Brumbies have a complicated place in Australian culture and history. Introduced by English settlers and convicts to help toil rugged land for farming, these majestic warm-blooded animals were integral in the Light Horse Brigade in the First World War. But with increased industrialisation, they became obsolete and were set free to roam the Australian outback. Brumbies have been romanticised in poems, books and films like The Man from Snowy River and The Silver Brumby. Considered a scourge by many, the political issue of aerial culling evokes fierce opinions from all sides of the debate.

One of the brumbies’ biggest advocates is a French expatriate who calls the Bundaberg Region home. In 2019, Aliénor le Gouvello traversed Australia’s Bicentennial National Trail, from southern Victoria to Far North Queensland, with her three brumbies and dog. She’d spent 18 months training her horses and preparing for the journey. 

Fewer than 50 people have travelled the full length of the Trail since it opened in 1988. Initiated by the Australian Trail Horse Riders Association committee, led by world-famous stockman RM Williams, the Trail runs alongside the Great Dividing Range through National Parks, private properties and wilderness areas; following old coach roads, stock routes, brumby tracks and fire trails.

Aliénor’s gruelling solo journey was punctuated with life-changing moments, which she shares in her memoir, Wild At Heart.  Battling loneliness, she found company in the trees and landscape. “I had moments of grief on the Trail where I really had to manage my mind and these kind strangers who I call my ‘trail angels’ would just appear when I needed them most. People’s generosity in the rural places of Australia is really amazing,” Aliénor said. 

In a fateful turn of events, one such stranger would become her future husband. Mitch Ballantyne, a bare-footed grazier and helicopter pilot who emanated something ‘different’, greeted Aliénor from his blue tractor, just outside Gin Gin. The pair bonded over beers under the Southern Cross. They’ve since had a son, and will welcome a daughter this Summer.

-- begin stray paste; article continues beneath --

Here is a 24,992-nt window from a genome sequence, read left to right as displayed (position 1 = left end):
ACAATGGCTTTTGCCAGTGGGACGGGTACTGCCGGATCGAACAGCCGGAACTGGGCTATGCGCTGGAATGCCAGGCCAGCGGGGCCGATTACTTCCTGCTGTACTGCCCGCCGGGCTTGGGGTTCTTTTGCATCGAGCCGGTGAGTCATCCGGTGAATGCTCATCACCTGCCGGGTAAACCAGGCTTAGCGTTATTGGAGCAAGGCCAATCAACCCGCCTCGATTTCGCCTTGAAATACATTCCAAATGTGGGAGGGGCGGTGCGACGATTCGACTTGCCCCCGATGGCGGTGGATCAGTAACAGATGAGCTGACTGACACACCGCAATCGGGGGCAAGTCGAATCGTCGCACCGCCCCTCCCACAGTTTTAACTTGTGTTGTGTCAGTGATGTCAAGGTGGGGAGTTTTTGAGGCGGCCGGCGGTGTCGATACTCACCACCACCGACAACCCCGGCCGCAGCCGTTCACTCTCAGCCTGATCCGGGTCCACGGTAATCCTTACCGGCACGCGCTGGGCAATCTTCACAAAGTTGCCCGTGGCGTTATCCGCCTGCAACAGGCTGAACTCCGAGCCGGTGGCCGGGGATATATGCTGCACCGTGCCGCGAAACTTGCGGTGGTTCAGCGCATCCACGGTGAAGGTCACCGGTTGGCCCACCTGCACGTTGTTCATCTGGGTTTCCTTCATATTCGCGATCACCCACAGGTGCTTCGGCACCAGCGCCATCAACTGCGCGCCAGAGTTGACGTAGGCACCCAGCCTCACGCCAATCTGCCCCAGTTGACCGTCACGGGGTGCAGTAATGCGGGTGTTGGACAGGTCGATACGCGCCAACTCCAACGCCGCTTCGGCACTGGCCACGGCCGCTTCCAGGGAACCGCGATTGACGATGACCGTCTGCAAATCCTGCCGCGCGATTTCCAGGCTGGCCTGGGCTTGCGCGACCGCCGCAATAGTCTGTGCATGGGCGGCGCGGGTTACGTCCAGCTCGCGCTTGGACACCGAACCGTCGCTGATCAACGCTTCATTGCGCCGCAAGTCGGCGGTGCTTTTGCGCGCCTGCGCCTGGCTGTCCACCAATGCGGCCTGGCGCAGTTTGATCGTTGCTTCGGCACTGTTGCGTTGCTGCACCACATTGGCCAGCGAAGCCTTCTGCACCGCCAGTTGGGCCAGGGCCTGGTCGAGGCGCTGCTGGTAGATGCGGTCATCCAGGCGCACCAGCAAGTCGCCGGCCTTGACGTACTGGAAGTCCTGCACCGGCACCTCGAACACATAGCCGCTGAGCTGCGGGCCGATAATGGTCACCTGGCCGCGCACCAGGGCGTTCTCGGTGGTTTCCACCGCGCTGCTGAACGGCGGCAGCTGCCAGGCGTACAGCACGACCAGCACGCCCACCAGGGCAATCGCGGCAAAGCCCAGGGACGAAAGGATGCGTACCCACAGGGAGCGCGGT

Published in 2021, Wild At Heart is a quintessentially Australian story of perseverance, determination and indomitable spirit, told through both Alienor’s own inspiring words and breathtaking pictures captured by award-winning adventure photographer and ethnographer, Cat Vinton.

Cat lives with nomadic families, documenting their extraordinary resilience and self-sufficiency in their relentlessly challenged existence. This intimacy has allowed her to capture the human spirit, survival stories and the fragile connection between people and land. Since 2007, Cat has completed five solo expeditions to the nomadic Sámi, Mongolian, Dolpo, Moken and Tibetan people. 

Previously employed as a youth worker in remote Aboriginal communities in the Northern Territory, Aliénor is studying counselling and working towards becoming an equine-assisted therapist with the intention of starting her own practice. She owns nine horses and is also a motivational speaker. “I want to inspire people to follow their dreams and not be afraid to take an unconventional route,” Aliénor said. “Young people need to understand that it’s chip by chip, when there’s a will there’s a way. Being open-minded, coping and adapting to change; they’re all life skills that are very important.”


“I travelled Australia from South to North, from Healesville to Cooktown spilling my fair share of blood along the way. Crippling pain and tropical fevers dogged my footsteps. Sometimes my joints and hands still feel as though they are being torpedoed. 

Twice, staphylococci took residence in my foot and in my leg. I came just shy of contracting sepsis. During my two stays in hospital, the doctors tried to forbid me from returning to the Trail – but it didn’t stop me. 

My only truth was in sticking with it, for 13 months, in all weather, through mountains and every other type of terrain. My one mission, for myself and my horses, was to find our way, to find water, food and to organise the logistics for contacting the people whose territories we were crossing. 

Every day, after assembling my bivouac the night before, I’d dismantle it and get myself going again: this was my routine. But my most important task was centred around my three companions. As we travelled deeper into the land, the connection between me and my horses grew exponentially. Keeping them in good physical condition, as we travelled across 5330 kilometres of land, became my strongest motivation, my underlying challenge. I did not know it at the time, but caring for them, focusing on them, is what kept me together.”

Buy the book direct from Aliénor, or find it at local businesses like Nature’s Emporium, The Book Boutique, The Journey Cafe, Boylans Produce and Family Chiropractic Bundaberg.  [email protected]

View more of Cat Vinton’s expedition photography: www.maptia.com/catvinton www.illuminate.org.uk @wild_at_heart_australia @catvinton